Invasive Species Compendium

Detailed coverage of invasive species threatening livelihoods and the environment worldwide

Abstract

Native and nonnative bivalve settlement: potential competition for spatial resources in a northeast Florida estuary.

Abstract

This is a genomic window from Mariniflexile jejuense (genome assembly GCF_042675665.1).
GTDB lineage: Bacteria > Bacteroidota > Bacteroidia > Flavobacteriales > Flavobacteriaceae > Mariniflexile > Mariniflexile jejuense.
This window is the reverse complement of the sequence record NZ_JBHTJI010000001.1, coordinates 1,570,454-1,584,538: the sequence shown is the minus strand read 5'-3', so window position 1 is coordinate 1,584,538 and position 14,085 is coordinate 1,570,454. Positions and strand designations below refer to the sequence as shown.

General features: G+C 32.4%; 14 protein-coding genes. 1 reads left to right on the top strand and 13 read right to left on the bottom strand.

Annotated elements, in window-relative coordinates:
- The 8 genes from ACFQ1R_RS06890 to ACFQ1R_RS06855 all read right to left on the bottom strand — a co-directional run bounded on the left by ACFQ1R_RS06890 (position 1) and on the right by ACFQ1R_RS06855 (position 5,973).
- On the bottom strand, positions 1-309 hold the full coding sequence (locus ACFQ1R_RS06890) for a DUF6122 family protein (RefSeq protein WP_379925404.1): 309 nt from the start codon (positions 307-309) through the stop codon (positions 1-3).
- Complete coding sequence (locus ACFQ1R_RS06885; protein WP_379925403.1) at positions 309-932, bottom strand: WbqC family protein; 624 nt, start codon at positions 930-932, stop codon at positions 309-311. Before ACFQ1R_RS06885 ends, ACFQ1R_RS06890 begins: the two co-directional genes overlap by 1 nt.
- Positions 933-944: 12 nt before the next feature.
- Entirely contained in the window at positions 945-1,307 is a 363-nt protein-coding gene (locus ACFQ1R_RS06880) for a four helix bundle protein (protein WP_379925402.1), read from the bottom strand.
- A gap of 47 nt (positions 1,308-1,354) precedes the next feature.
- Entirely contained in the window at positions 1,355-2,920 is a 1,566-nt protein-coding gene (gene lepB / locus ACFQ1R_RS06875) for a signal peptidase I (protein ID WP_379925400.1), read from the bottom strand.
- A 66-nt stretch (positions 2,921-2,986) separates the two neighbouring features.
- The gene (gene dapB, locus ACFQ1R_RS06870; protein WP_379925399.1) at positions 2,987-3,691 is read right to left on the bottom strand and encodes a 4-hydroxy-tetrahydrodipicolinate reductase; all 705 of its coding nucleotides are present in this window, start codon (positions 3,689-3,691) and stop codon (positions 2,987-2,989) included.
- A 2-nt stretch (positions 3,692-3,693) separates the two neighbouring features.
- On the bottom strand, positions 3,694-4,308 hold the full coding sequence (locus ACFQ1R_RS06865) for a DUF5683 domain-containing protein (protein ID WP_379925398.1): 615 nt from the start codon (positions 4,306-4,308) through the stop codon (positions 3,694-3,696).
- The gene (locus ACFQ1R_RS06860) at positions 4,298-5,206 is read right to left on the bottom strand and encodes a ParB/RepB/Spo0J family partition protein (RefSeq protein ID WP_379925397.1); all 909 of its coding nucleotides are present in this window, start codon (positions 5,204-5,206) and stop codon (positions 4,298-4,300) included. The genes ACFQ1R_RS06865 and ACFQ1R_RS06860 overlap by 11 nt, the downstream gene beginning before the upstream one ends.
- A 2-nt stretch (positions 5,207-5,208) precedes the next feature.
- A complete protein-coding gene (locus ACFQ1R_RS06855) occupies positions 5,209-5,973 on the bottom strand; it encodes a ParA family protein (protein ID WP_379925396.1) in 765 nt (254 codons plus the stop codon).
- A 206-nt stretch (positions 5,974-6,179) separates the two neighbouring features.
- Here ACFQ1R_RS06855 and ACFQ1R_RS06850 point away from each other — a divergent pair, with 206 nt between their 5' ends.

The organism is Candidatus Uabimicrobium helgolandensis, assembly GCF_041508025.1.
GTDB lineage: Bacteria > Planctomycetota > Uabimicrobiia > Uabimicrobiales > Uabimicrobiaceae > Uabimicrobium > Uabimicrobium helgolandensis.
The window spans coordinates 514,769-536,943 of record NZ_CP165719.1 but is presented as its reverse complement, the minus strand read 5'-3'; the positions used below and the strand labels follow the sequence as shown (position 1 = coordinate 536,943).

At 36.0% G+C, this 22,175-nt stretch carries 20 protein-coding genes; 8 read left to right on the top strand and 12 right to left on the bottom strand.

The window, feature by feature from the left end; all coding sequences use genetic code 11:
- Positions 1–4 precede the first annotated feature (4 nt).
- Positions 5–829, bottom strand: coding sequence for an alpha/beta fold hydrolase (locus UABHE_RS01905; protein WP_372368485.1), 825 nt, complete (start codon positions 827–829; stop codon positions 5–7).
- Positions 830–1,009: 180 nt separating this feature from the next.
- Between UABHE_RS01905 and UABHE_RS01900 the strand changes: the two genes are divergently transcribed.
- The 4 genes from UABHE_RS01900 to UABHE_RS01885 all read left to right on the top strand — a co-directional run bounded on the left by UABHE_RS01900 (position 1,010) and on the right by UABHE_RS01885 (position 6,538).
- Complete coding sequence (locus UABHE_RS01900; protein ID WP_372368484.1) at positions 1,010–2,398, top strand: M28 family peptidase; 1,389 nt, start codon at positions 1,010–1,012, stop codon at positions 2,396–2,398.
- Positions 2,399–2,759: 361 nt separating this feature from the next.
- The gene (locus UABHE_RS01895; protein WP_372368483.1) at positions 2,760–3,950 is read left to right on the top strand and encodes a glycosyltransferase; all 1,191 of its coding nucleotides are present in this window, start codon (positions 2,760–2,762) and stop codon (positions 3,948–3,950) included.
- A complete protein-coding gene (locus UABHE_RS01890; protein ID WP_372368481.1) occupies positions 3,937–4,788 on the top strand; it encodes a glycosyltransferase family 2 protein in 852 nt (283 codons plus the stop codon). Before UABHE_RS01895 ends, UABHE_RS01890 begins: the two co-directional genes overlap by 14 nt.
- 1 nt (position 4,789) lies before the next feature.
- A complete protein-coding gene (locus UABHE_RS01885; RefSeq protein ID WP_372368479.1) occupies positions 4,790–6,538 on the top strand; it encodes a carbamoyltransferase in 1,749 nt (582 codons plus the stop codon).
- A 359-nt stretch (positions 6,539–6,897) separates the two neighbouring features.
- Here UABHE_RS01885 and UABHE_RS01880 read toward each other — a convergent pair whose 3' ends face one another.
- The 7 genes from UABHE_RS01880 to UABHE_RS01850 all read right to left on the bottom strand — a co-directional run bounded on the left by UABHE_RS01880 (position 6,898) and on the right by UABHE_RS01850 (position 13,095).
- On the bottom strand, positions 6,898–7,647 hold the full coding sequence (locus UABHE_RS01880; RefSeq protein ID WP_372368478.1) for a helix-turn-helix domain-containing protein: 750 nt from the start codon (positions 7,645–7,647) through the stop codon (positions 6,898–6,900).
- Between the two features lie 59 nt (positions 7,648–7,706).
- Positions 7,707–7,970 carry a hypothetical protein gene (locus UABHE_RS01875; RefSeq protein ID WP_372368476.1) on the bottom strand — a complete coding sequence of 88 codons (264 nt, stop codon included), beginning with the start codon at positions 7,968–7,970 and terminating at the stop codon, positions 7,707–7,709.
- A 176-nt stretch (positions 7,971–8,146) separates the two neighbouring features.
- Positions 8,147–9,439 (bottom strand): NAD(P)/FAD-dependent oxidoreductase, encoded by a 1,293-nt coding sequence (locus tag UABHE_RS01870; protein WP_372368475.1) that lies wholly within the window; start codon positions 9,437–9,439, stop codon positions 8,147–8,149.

Introduced species often have negative effects on native species that occupy the same habitats in the area of introduction. Habitat preferences of organisms can therefore play a large role in determining the severity of interactions such as competition or predation. Previous laboratory studies have shown that the introduced mussel species Perna viridis can decrease the settlement and early survival of the native oyster species Crassostrea virginica. Both species can often be found in the same general areas, but it is unknown whether this habitat overlap is complete, or whether there are certain locations that may act as refuges for native bivalve species. The present study investigated the settlement patterns of the introduced P. viridis and two groups of native bivalves, oysters (C. virginica and Ostrea equestris) and mussels (Ischadium recurvum, Brachidontes exustus and Geukensia demissa), to determine whether preferential settlement depths and habitats differed among the groups. Most of these groups showed significantly greater settlement on deeper substrates that were located in the main channel of the Atlantic Intracoastal Waterway of northeast Florida. While native oysters also settled in adjacent feeder creeks in fairly large numbers, settlement of P. viridis in these areas was relatively rare. In main channel locations, the overlap in settlement depth is likely to result in competition between introduced and native bivalve species, but feeder creeks may provide areas of refuge for native oysters. The spatial and temporal overlap of all three groups suggests that competition among nonnative and native bivalves may occur in nature.